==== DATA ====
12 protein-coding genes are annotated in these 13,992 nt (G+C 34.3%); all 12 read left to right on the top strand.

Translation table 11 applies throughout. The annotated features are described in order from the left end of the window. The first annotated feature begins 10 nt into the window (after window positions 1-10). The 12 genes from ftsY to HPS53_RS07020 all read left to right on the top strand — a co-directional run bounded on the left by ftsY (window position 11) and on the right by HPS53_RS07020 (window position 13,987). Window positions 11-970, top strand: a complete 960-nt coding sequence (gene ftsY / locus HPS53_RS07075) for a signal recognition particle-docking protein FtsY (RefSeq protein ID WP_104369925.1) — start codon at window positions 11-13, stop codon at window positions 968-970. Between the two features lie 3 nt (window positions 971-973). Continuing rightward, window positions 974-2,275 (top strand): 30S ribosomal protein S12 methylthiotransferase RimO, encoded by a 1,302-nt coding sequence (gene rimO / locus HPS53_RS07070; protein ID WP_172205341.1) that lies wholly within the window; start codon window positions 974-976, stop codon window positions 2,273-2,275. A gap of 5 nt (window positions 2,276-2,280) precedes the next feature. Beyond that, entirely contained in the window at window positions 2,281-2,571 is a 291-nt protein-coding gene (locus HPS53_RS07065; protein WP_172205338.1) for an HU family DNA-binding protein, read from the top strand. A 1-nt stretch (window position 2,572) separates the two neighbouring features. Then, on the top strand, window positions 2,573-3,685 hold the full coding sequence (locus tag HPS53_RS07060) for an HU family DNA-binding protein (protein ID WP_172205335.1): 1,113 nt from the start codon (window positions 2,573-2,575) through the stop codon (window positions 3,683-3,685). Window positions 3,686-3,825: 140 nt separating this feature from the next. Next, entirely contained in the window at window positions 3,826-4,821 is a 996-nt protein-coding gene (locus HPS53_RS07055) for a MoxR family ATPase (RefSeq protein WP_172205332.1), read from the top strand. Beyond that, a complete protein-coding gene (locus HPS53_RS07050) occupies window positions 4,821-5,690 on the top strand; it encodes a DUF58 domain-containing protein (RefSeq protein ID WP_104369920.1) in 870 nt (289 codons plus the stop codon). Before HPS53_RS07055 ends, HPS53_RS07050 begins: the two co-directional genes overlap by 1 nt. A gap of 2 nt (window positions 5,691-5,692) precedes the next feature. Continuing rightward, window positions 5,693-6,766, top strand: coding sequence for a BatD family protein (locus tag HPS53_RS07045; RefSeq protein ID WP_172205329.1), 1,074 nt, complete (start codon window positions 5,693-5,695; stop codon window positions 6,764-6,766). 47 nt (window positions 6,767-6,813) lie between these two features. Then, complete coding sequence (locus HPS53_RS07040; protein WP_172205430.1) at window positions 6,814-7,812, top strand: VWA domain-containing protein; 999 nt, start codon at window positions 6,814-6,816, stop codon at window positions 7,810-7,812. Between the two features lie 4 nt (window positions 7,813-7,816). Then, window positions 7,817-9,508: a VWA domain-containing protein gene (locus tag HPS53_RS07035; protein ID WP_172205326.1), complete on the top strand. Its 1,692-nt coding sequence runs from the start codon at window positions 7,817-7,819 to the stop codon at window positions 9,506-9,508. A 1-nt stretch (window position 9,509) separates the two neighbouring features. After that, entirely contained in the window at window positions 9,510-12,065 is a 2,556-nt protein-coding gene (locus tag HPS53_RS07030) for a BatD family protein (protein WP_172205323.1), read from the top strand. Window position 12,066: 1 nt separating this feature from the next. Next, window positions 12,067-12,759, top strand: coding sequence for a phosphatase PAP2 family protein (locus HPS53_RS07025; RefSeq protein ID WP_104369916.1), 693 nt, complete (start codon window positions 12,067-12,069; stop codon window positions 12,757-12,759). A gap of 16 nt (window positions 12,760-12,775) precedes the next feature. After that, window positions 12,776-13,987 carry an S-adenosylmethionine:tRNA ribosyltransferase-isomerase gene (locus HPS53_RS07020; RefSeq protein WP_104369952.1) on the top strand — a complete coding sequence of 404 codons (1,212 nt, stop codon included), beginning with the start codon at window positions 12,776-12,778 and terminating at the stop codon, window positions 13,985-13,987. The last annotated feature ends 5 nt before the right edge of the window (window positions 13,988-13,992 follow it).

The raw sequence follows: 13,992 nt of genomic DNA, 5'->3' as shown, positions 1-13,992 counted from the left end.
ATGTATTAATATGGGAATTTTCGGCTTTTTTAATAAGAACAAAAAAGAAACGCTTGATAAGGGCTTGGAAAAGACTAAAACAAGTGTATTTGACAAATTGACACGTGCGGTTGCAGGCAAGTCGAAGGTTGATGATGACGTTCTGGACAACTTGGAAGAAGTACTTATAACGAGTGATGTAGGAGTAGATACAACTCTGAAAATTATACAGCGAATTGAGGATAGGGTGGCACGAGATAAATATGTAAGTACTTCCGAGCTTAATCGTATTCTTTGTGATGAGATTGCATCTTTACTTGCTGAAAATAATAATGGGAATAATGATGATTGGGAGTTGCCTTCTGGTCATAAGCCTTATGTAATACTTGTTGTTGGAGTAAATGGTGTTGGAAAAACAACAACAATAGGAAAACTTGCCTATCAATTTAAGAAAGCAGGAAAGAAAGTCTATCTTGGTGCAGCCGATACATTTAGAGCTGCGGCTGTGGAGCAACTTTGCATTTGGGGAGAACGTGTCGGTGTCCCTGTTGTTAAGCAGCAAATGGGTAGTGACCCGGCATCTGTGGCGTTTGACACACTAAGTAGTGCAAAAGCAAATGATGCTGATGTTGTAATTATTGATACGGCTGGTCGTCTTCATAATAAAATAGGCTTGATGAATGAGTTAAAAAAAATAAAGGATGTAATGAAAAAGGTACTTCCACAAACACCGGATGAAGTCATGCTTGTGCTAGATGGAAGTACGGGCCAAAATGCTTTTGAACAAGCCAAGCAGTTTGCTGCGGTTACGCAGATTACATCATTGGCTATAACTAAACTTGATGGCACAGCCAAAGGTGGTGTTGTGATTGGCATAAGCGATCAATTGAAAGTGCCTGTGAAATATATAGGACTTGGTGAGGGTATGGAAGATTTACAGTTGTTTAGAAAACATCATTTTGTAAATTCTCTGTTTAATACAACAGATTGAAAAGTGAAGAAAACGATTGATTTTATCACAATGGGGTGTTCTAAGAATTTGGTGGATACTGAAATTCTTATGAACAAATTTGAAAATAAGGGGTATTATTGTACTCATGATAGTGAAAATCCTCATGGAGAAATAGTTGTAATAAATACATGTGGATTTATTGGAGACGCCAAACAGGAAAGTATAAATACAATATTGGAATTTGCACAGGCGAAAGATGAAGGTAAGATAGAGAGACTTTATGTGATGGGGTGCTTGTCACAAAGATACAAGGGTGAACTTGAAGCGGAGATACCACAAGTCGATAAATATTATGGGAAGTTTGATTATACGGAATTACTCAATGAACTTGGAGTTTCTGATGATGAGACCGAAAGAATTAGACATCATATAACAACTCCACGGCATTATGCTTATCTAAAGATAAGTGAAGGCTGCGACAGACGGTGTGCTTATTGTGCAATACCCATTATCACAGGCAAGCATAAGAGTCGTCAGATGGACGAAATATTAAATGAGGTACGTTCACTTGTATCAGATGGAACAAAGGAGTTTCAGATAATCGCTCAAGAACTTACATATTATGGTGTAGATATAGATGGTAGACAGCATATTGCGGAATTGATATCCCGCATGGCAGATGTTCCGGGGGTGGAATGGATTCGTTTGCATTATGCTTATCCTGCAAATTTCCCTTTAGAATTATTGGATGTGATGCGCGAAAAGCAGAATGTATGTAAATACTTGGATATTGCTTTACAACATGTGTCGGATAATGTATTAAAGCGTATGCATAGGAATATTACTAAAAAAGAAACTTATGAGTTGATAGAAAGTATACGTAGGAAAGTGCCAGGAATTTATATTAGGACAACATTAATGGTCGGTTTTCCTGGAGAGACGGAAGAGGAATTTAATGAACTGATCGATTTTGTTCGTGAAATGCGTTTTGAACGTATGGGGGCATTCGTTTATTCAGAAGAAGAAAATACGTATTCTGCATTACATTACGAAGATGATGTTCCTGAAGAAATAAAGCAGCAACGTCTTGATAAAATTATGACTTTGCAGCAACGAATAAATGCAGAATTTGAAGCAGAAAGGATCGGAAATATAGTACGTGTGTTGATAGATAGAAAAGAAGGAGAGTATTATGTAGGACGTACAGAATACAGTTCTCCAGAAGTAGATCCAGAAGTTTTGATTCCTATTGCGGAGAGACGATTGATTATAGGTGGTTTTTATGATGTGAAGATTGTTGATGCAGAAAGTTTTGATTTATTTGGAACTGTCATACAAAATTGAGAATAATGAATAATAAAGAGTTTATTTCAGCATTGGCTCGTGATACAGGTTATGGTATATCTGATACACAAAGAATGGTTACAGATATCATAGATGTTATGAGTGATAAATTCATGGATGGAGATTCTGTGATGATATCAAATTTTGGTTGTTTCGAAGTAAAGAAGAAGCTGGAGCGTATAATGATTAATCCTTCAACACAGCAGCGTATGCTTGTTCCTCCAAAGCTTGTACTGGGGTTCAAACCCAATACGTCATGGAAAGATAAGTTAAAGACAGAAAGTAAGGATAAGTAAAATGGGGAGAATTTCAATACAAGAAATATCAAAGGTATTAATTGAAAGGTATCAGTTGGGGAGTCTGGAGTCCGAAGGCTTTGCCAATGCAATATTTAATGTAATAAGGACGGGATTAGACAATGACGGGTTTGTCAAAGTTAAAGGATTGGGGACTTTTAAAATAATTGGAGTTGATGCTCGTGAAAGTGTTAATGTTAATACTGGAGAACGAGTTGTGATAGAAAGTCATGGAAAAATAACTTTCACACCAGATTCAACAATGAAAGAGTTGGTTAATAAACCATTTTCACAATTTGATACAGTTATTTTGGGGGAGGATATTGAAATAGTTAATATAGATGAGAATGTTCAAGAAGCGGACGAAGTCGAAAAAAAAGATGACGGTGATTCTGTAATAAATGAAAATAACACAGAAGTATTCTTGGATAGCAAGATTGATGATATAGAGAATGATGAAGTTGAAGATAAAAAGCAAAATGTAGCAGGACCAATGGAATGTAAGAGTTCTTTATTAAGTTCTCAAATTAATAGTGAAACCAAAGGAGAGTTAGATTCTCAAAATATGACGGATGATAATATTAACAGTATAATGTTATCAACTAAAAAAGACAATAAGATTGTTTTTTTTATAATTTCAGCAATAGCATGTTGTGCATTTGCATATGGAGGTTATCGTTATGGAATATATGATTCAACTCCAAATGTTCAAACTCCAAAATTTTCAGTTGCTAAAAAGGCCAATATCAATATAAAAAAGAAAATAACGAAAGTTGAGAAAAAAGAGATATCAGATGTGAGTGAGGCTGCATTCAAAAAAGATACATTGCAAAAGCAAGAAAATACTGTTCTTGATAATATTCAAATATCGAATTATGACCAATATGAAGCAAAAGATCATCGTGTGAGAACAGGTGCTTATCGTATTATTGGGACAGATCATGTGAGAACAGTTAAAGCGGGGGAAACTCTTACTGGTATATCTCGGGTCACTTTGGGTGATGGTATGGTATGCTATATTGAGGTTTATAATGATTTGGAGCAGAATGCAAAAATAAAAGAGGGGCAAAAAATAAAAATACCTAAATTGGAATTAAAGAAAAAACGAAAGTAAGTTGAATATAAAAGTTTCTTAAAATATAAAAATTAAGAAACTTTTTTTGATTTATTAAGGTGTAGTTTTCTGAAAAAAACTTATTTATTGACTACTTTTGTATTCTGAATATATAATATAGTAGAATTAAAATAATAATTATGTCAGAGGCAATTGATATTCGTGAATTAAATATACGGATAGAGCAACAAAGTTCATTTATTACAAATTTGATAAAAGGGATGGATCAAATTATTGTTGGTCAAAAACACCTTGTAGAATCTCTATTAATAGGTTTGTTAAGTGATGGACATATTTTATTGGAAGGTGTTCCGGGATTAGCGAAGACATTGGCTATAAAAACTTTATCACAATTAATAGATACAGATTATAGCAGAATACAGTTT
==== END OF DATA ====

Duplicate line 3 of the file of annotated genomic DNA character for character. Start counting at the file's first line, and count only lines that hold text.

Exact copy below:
The raw sequence follows: 13,992 nt of genomic DNA, 5'->3' as shown, positions 1-13,992 counted from the left end.